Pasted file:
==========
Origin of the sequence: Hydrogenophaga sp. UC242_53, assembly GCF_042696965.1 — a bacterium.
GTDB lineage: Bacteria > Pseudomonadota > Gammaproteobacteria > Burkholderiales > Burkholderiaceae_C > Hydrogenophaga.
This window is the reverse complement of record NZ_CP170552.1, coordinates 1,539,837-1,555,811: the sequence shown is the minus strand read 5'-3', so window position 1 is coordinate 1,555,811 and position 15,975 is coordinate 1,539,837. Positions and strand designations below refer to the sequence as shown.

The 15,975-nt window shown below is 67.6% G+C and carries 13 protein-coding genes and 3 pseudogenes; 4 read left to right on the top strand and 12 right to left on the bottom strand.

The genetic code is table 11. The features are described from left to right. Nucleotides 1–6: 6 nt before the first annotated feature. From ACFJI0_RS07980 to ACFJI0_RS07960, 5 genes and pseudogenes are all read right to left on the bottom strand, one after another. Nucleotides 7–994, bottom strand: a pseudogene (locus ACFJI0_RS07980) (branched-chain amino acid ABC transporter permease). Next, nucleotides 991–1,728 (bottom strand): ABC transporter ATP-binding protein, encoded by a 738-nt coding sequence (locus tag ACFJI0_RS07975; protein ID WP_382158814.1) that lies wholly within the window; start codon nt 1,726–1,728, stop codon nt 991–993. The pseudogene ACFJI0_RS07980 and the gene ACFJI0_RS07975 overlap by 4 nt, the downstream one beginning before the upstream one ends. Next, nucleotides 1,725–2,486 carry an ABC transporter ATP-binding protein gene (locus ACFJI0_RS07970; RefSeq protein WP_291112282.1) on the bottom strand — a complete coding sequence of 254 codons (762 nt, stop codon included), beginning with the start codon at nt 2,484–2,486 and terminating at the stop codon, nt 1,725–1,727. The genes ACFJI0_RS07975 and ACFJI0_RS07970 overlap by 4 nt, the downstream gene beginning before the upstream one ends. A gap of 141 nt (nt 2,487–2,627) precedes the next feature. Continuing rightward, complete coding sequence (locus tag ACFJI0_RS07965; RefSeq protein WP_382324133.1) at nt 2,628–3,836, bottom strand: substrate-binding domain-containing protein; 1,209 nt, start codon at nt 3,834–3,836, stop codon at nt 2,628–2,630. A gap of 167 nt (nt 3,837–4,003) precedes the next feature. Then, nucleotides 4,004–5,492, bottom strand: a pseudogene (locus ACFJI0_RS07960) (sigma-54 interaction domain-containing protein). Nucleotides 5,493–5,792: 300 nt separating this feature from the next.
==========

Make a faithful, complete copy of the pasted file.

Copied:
Origin of the sequence: Hydrogenophaga sp. UC242_53, assembly GCF_042696965.1 — a bacterium.
GTDB lineage: Bacteria > Pseudomonadota > Gammaproteobacteria > Burkholderiales > Burkholderiaceae_C > Hydrogenophaga.
This window is the reverse complement of record NZ_CP170552.1, coordinates 1,539,837-1,555,811: the sequence shown is the minus strand read 5'-3', so window position 1 is coordinate 1,555,811 and position 15,975 is coordinate 1,539,837. Positions and strand designations below refer to the sequence as shown.

The 15,975-nt window shown below is 67.6% G+C and carries 13 protein-coding genes and 3 pseudogenes; 4 read left to right on the top strand and 12 right to left on the bottom strand.

The genetic code is table 11. The features are described from left to right. Nucleotides 1–6: 6 nt before the first annotated feature. From ACFJI0_RS07980 to ACFJI0_RS07960, 5 genes and pseudogenes are all read right to left on the bottom strand, one after another. Nucleotides 7–994, bottom strand: a pseudogene (locus ACFJI0_RS07980) (branched-chain amino acid ABC transporter permease). Next, nucleotides 991–1,728 (bottom strand): ABC transporter ATP-binding protein, encoded by a 738-nt coding sequence (locus tag ACFJI0_RS07975; protein ID WP_382158814.1) that lies wholly within the window; start codon nt 1,726–1,728, stop codon nt 991–993. The pseudogene ACFJI0_RS07980 and the gene ACFJI0_RS07975 overlap by 4 nt, the downstream one beginning before the upstream one ends. Next, nucleotides 1,725–2,486 carry an ABC transporter ATP-binding protein gene (locus ACFJI0_RS07970; RefSeq protein WP_291112282.1) on the bottom strand — a complete coding sequence of 254 codons (762 nt, stop codon included), beginning with the start codon at nt 2,484–2,486 and terminating at the stop codon, nt 1,725–1,727. The genes ACFJI0_RS07975 and ACFJI0_RS07970 overlap by 4 nt, the downstream gene beginning before the upstream one ends. A gap of 141 nt (nt 2,487–2,627) precedes the next feature. Continuing rightward, complete coding sequence (locus tag ACFJI0_RS07965; RefSeq protein WP_382324133.1) at nt 2,628–3,836, bottom strand: substrate-binding domain-containing protein; 1,209 nt, start codon at nt 3,834–3,836, stop codon at nt 2,628–2,630. A gap of 167 nt (nt 3,837–4,003) precedes the next feature. Then, nucleotides 4,004–5,492, bottom strand: a pseudogene (locus ACFJI0_RS07960) (sigma-54 interaction domain-containing protein). Nucleotides 5,493–5,792: 300 nt separating this feature from the next.